Mason, Bobbie Ann

Mason, Bobbie Ann,

1940–, American regional author, b. Mayfield, Ky., grad. Univ. of Kentucky (B.A., 1962), State Univ. of New York, Binghamton (M.A., 1966), Univ. of Connecticut (Ph.D., 1972). Her dissertation, a study of nature imagery in NabokovNabokov, Vladimir
, 1899–1977, Russian-American author, b. St. Petersburg, Russia. He emigrated to England after the Russian Revolution of 1917 and graduated from Cambridge in 1922. He moved to the United States in 1940.
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 Ada, was published as Nabokov's Garden (1974) and was followed by The Girl Sleuth (1975), a feminist guide to Nancy Drew and her ilk. Mason taught (1972–79) at Pennsylvania's Mansfield College, leaving academia to become a full-time writer. She is best known for her acutely observed short stories of working-class life in the New South, which began to appear in the New Yorker, Atlantic Monthly, and other magazines in the early 1980s. The pop-culture milieu of strip malls, tract houses, fast-food joints, and trash television characterizes her highly acclaimed first volume of stories, Shiloh and Other Stories (1982), and reappears with other facets of contemporary Southern life in later collections—Love Life (1989), Midnight Magic (1998), and Zigzagging down a Wild Trail (2001). Mason has also written novels, e.g., In Country (1982), Feather Crowns (1993), and An Atomic Romance (2005).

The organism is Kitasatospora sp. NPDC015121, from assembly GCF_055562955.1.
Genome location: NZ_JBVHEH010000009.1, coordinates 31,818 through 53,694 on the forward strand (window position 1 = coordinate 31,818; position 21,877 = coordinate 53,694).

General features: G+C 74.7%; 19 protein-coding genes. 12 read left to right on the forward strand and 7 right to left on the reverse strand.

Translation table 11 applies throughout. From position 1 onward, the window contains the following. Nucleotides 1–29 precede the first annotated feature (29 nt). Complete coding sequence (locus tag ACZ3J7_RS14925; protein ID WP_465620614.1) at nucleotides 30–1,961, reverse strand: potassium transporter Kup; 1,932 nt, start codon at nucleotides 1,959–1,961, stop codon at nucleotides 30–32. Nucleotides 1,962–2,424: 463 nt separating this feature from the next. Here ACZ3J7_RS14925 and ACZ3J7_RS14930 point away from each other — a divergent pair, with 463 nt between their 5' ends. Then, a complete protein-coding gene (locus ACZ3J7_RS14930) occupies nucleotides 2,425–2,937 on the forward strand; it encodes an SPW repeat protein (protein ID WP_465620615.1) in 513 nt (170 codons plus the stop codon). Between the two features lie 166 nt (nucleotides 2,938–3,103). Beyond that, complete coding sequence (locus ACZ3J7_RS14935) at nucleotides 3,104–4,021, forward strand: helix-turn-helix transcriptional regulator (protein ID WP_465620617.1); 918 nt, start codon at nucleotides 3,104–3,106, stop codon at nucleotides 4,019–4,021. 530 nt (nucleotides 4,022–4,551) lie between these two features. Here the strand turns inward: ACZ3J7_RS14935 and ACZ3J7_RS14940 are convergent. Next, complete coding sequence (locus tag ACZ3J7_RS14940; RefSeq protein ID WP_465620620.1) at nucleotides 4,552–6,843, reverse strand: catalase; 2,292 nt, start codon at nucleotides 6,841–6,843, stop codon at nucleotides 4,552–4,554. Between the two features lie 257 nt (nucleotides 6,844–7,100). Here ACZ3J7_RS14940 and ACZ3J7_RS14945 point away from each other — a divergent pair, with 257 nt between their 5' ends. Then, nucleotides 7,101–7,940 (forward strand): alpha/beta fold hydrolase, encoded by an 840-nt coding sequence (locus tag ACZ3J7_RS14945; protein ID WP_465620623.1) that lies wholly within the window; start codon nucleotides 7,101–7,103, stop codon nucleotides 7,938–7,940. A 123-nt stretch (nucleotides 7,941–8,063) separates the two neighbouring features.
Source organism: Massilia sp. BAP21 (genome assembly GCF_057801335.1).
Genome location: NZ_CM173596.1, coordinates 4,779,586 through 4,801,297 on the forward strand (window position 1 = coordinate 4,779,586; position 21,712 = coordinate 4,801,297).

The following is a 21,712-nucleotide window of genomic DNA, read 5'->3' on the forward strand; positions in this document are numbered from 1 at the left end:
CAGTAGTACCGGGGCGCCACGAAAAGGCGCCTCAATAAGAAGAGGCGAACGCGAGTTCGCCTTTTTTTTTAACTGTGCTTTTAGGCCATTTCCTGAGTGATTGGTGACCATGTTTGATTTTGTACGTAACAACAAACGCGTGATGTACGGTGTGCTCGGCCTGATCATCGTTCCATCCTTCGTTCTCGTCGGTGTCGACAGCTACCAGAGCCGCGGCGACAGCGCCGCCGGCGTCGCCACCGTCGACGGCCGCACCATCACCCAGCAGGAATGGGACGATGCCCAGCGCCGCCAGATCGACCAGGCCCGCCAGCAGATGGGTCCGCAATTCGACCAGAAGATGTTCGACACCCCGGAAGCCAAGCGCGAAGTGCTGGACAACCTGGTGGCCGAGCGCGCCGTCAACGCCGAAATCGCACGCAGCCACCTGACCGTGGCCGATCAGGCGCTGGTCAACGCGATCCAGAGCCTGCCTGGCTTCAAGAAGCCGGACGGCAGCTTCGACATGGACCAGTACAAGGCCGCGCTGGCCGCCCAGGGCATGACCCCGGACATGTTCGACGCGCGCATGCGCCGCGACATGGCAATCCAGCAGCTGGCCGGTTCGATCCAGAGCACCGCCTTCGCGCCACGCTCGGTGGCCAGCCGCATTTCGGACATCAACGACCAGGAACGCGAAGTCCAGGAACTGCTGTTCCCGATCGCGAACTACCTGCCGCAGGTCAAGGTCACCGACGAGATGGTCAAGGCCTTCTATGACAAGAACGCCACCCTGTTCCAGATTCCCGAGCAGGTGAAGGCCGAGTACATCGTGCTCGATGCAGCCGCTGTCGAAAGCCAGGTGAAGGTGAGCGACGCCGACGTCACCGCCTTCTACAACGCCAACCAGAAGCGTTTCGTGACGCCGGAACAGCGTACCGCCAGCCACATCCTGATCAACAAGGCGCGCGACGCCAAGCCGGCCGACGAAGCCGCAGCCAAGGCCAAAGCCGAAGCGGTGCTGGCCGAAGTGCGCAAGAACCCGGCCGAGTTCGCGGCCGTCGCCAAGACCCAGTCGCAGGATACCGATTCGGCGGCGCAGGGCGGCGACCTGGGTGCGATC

Bibliography

See her Clear Springs: A Memoir (1999); A. Wilhelm, Bobbie Ann Mason: A Study of the Short Fiction (1998); J. Price, Understanding Bobbie Ann Mason (1998).

References in periodicals archive ?
Mason, Bobbie Ann. "Shiloh." Shiloh and Other Stories.